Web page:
The order to evacuate the mosque follows a legal suit filed by a cultural association known as Iceri Seher. The group claims the Cuma mosque -- which has a 15th-century minaret -- is a historical building and should be closed to the public.
Last November, authorities resorted to a similar strategy to obtain the closure of Musavat Party headquarters, saying the building was of special architectural interest and should not be let out to tenants. Musavat has been one of the main targets of the political repression that followed the October presidential elections.
Addressing reporters outside the Sebail court on 1 March, Allahverdiyev said worshippers will appeal the decision to evacuate the Cuma mosque and, if need be, peacefully resist forced expulsion.
"All this scandal around the Cuma mosque has been planned. The verdict read by the judge shows that, once again, a court is holding a sentence that has been decided in advance. One can conclude that, regretfully, Azerbaijan is going backward with regard to religious freedom. We will not let us be mixed up in any kind of provocation. However, we the faithful will not hesitate to use our constitutional rights. If any form of violence is used against us, we will not react by using the same methods. We will only pray," Allahverdiyev said.
Congregation leaders claim the Baku city authorities are considering turning the Cuma mosque into a carpet museum.
As in the rest of the Soviet Union, most of Azerbaijan's religious buildings were turned into depots, movie theaters, or museums in the 1920s and '30s. They were returned to worshippers only after the Caspian Sea nation regained independence in the early 1990s.
Rafiq Aliyev chairs Azerbaijan's Religious Affairs Committee, the state body that oversees religious activity in the country. He dismisses as "disinformation" the allegations that the Cuma mosque will be turned into a museum and says the government has no plans to close down the building. However, he tells RFE/RL the mosque may not be returned to the Cuma congregation.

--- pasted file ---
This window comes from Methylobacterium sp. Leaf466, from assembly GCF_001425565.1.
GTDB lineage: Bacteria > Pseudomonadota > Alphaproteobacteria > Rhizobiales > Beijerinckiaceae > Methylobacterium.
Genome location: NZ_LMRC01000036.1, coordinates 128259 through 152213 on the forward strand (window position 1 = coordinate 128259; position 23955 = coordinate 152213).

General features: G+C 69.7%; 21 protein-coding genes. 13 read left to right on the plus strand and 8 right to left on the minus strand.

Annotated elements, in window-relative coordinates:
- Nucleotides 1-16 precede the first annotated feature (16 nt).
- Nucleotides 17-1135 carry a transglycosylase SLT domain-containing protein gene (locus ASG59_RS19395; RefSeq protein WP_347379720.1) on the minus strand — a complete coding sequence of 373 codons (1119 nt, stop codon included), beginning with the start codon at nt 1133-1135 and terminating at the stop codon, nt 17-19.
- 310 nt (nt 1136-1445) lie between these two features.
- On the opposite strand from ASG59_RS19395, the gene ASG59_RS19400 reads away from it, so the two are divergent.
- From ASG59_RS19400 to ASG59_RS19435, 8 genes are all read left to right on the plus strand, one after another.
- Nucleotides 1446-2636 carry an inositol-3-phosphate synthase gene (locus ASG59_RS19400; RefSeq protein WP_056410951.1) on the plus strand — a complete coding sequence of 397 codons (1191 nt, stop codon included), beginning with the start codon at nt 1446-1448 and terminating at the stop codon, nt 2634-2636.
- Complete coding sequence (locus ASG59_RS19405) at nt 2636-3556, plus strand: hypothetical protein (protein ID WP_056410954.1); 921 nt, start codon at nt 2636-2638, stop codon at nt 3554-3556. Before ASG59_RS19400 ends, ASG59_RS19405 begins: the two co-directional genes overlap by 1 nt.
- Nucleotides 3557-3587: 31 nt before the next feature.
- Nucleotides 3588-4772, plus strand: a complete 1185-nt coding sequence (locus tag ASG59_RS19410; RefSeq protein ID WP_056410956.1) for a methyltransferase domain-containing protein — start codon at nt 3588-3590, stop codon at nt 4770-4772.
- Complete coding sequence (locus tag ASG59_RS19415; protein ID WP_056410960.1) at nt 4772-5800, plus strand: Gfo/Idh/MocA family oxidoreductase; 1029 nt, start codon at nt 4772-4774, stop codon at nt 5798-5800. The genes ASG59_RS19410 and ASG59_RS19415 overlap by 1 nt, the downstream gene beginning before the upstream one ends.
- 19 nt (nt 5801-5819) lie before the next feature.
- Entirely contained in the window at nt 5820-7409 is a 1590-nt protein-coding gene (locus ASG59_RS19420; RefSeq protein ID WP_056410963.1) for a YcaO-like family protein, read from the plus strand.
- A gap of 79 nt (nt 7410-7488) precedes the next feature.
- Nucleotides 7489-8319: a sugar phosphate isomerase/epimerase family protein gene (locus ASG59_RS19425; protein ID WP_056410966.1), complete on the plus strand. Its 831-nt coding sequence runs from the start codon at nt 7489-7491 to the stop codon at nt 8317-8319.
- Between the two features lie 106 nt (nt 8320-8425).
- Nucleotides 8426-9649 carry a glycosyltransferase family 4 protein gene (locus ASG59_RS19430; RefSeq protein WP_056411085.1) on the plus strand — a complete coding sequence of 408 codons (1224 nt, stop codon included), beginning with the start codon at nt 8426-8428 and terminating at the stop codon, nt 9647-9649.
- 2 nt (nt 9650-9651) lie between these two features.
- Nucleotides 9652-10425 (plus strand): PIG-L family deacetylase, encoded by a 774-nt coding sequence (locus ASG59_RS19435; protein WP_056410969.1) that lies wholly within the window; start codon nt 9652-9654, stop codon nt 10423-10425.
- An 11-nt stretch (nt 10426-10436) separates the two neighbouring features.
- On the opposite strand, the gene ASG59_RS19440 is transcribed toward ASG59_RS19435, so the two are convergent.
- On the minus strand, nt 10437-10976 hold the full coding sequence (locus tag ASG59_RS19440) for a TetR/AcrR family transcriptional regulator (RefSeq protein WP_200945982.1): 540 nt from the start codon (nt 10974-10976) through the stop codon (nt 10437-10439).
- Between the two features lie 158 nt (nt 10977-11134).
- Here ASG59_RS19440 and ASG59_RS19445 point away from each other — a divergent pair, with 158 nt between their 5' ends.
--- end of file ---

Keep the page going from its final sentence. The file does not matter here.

"To vacate the mosque does not mean that it will be closed down. We are talking about vacating a building that is being illegally occupied. Whether we're talking about a mosque or any other sort of building, people who illegally occupy it must leave. What we are proposing is that [worshippers] vacate the mosque, register themselves, and file an application to occupy this building again," Aliyev said.
Aliyev justifies the court's decision by saying the Cuma mosque is the property of the Culture Ministry, which reportedly never authorized religious rituals to be performed within its walls.
"The only grievance we have toward this religious community is that it occupies a mosque which is a historical and cultural building and, therefore, is the property of the Culture Ministry. The court decision [that was made on 1 March] aims solely at sorting out this situation and legalizing the presence of a religious community at the Cuma mosque. [Once again], we've never considered closing down the mosque," Aliyev said.
Aliyev also says the Cuma congregation never applied to his committee for re-registration in line with the law on religion and may therefore face prosecution.
But Allahverdiyev dismisses claims his community is violating the law and is occupying the Cuma mosque illegally. He says he has documents showing the Sebail district authorities returned the building to worshippers in 1992 and that, one year later, the Cuma congregation was duly registered by the Justice Ministry.
(RFE/RL's Azerbaijani Service contributed to this report.)